A rare early depiction of Fort Nassau, Guyana (Arx Nassovii)
After a drawing by Frans Jansz Post (1612-1680)
Etching with engraving
On laid paper (two sheets joined)
Published circa 1671
Dimensions: 39 cm x 47 cm (sheet)
A rare and attractive view of the Dutch settlement of Fort Nassau, now in Guyana, as published in John Ogilby’s work "America: Being the Latest, and Most Accurate Description of the New World", published in London in 1671, after a work in Dutch by Arnoldus Montanus entitled "Die Nieuwe en onbekende Weereld. . . ", which was published in Amsterdam earlier the same year. Lettered to the top, within the image, "Arx Nassovii" and various sites labelled A-E ("A. Arx ; B. Domus fabrilis ; C. Nigritaru sedes ; D. Navis in Statione sua ; E. Mare"). View an impressive coastal fortification with rows of huts beneath it amid palm trees. Various vessels on the sea in the foreground, including two large warships in full sail with Dutch flags on their masts, the one of the right engulfed with smoke having seemingly fired a salute or signal.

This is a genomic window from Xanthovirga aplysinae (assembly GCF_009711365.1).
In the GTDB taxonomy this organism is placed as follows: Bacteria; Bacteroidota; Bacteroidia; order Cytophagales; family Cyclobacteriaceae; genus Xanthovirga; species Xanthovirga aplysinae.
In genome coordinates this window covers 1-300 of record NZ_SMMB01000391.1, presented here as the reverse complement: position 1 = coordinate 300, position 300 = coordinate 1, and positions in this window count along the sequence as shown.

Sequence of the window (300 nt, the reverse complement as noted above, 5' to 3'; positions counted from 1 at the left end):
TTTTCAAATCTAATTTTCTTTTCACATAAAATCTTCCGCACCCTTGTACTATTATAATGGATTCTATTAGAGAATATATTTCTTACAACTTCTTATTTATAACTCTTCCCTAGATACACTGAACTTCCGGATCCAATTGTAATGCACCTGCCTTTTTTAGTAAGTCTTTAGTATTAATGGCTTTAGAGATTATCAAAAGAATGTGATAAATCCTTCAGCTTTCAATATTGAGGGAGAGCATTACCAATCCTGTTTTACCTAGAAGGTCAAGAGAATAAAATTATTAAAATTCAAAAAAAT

In about 1627 the Dutch trading post of "Fort Nassau" was established by the merchant adventurer Abraham van Peere on South America’s North Atlantic coast on the banks of the Berbice River (now in eastern Guyana). It was named after Prince Maurice of Nassau (1567-1625). The Dutch had various settlements in this region between the Orinoco and Amazon rivers, including Demerara, which became known as became known as "Dutch Guiana". The settlement at "Fort Nassau" eventually became New Amsterdam, the name by which it is still known in modern day Guyana.
See British Museum Y,1.144;
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